Here's How To Tell If Your Food Is Fully Cooked

You don't need to worry about eating anything raw.

IMAGE David Hanson

Food safety is a must in every home. One of the ways to avoid getting sick is by eating food that has been cooked right. 

There are at least two ways of knowing if the meat you're cooking is fully cooked to the recommended safe temperatures. Recommended safe temperatures, if you're curious, is basically the temperatures that meat should be cooked so that any bacteria the meat may have are killed. This means that the meat, all the way to the center of it, needs to reach these temperatures. 

Here is what you should do to ensure that the meat you're cooking is safe to eat: 

Photo by Lazada

1 Use A Meat Thermometer.

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When it comes to meat, there are degrees of doneness that you can cook meat. Steaks are usually the meats that come to mind when it comes to meat doneness but that's not true. All meat have degrees of doneness that you can cook it to. Meat, whether pork, chicken, or beef, are usually advised to be cooked to a certain temperature to be safe to eat. These temperatures are usually disregarded for steak since there are some people who love their meat a certain way: rare, medium, or well done. 

The only true way to determine if your meat has been cooked to safe temperatures is to use a meat thermometer. You'll have to stick a meat thermometer into the center of the meat and check its internal temperature. There is a minimum temperature for all meat that determines its degree of doneness. If you're curious what these degree of doneness are for these three common kinds of meat, here's a quick minimal internal temperature guide as recommended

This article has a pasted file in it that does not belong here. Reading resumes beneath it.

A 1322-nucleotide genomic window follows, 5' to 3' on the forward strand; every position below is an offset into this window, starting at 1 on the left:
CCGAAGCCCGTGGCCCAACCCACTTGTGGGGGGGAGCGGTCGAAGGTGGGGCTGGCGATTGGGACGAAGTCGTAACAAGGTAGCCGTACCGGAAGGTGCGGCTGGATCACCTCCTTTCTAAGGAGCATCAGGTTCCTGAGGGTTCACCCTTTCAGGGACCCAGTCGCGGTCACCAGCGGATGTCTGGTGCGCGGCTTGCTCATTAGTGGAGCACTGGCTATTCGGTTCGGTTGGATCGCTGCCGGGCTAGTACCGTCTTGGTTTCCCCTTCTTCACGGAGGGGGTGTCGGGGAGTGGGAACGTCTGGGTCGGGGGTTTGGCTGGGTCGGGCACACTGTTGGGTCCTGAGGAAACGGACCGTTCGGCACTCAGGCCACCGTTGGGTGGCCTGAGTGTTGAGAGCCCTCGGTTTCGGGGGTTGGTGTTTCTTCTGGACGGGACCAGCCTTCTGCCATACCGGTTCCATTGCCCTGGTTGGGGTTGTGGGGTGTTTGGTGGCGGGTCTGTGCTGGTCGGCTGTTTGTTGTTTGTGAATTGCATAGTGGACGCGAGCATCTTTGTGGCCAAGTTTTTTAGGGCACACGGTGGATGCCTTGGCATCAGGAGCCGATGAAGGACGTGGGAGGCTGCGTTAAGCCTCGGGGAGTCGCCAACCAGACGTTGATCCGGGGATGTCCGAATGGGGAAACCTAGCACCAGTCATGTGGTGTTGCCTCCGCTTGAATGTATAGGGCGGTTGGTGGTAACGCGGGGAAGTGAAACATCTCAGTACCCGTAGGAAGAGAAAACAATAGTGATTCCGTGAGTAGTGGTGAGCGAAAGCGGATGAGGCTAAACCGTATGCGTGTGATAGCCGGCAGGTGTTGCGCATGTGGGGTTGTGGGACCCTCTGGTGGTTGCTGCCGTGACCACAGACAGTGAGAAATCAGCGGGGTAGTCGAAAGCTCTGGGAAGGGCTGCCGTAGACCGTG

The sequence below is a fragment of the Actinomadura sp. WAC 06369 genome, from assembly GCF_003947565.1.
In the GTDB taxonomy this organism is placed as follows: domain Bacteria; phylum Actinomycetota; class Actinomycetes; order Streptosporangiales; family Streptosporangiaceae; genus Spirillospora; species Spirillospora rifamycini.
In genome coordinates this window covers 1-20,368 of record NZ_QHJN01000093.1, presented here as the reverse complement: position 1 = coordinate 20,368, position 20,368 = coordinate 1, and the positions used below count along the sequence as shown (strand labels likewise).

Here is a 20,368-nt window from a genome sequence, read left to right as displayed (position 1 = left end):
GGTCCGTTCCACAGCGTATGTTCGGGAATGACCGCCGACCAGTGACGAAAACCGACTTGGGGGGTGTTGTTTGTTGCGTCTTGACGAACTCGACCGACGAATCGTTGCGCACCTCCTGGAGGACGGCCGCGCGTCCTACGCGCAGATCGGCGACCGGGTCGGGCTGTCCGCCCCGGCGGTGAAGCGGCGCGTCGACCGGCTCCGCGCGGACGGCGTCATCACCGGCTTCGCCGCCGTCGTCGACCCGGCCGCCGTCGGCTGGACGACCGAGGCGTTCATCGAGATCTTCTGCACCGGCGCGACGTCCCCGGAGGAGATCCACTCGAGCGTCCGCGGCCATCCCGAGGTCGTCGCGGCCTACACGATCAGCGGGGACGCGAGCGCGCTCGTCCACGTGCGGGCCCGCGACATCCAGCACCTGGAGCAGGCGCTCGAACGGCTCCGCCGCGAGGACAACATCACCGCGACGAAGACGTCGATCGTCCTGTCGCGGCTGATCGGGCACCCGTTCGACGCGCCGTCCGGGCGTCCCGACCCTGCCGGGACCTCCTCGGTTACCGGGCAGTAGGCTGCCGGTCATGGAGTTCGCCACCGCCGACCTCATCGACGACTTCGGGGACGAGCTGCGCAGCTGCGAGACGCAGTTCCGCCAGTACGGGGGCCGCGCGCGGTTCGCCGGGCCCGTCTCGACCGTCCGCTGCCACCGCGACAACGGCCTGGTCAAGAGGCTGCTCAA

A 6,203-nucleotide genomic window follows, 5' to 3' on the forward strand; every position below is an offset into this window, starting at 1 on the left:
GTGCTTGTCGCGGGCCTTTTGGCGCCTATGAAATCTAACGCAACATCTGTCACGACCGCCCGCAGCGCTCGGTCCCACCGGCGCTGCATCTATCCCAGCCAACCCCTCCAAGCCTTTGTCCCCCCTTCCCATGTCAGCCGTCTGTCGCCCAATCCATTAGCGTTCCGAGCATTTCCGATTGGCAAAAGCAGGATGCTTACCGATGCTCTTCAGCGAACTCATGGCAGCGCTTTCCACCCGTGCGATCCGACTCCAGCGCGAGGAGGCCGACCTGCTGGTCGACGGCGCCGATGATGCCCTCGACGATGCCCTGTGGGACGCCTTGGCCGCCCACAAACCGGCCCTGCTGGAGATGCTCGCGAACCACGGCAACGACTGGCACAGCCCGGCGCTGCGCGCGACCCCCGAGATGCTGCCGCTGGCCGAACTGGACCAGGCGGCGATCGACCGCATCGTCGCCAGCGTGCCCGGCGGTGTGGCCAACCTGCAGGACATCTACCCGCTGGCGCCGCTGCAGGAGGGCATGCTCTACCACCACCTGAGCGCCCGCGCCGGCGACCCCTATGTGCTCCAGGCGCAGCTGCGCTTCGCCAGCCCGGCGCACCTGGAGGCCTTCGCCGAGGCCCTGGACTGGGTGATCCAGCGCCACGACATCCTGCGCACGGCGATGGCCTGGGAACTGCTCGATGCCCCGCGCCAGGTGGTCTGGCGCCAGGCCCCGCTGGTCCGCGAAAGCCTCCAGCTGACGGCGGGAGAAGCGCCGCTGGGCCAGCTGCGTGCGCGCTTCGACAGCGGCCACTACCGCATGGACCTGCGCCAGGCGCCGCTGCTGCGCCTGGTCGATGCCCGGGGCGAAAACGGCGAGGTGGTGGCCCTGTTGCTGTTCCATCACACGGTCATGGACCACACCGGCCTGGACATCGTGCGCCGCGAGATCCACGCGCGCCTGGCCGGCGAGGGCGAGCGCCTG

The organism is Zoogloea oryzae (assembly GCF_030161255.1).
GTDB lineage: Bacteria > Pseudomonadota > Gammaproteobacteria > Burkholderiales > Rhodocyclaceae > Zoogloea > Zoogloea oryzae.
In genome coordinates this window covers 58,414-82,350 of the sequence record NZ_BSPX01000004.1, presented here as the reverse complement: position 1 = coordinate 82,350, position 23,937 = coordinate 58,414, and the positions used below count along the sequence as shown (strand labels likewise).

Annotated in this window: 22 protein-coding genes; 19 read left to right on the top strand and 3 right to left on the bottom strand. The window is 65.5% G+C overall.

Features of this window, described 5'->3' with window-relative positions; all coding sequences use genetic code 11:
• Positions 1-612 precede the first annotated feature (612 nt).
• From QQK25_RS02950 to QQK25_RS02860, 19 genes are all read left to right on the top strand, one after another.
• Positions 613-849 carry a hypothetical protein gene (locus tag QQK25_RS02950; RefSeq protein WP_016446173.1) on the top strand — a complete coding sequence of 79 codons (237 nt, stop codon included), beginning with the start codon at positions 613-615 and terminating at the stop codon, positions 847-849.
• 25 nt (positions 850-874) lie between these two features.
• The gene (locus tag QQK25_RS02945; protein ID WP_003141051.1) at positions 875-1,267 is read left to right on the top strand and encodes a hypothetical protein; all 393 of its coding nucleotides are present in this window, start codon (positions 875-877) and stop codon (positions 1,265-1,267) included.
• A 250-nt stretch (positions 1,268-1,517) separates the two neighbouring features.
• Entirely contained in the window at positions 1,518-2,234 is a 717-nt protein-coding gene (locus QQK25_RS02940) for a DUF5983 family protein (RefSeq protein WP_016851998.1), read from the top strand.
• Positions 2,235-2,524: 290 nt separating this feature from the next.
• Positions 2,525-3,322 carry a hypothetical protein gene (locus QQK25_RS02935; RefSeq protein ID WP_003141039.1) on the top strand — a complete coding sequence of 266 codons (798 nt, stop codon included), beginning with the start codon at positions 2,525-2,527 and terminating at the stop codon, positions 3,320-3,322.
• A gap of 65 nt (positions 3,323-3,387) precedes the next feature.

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MEAT

SAFE MINIMUM INTERNAL TEMPERATURE

Beef and Pork

145 degrees F (62.8 degrees C) 

Ground Meat

160 degrees F (71.1 degrees C)

Chicken 

165 degrees F (73.9 degrees C)

Eggs

160 degrees F (71.1 degrees C)

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Photo by Majoy Siason

2 Cook It Longer. 

Don't have a meat thermometer? The only other way to be truly sure your meat is fully cooked is to cook it all the way through until it's well done. The only problem with this method is the danger of overcooking the meat. Since you're concerned about cooking it fully and you don't have a meat thermometer to accurately tell if the meat has reached the temperatures needed to kill off any bacteria that might be in your meat, cooking it until well done will usually mean the meat has been overcooked and might be tough, stringy, and basically, inedible. 

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You don't have to suffer through tough, dry meat. The best way to fully cook meat and still cook it to result in tender bites is to cook it even longer than usual. This means cooking a stew or a soup so "overcooking the meat" even beyond its normal levels basically means tenderizing the meat. 

Stews like the ever-popular adobo, the classic kaldereta, and the quick-cooking menudo are all great tasting ideas to ensure that you're not going to be eating meat that's neither raw nor tough. 

They say "it's better to be safe than sorry" so if you're cautious, you can use either of these sure methods to ensure that any food you eat that contains meat is fully cooked through without being unappealing. 

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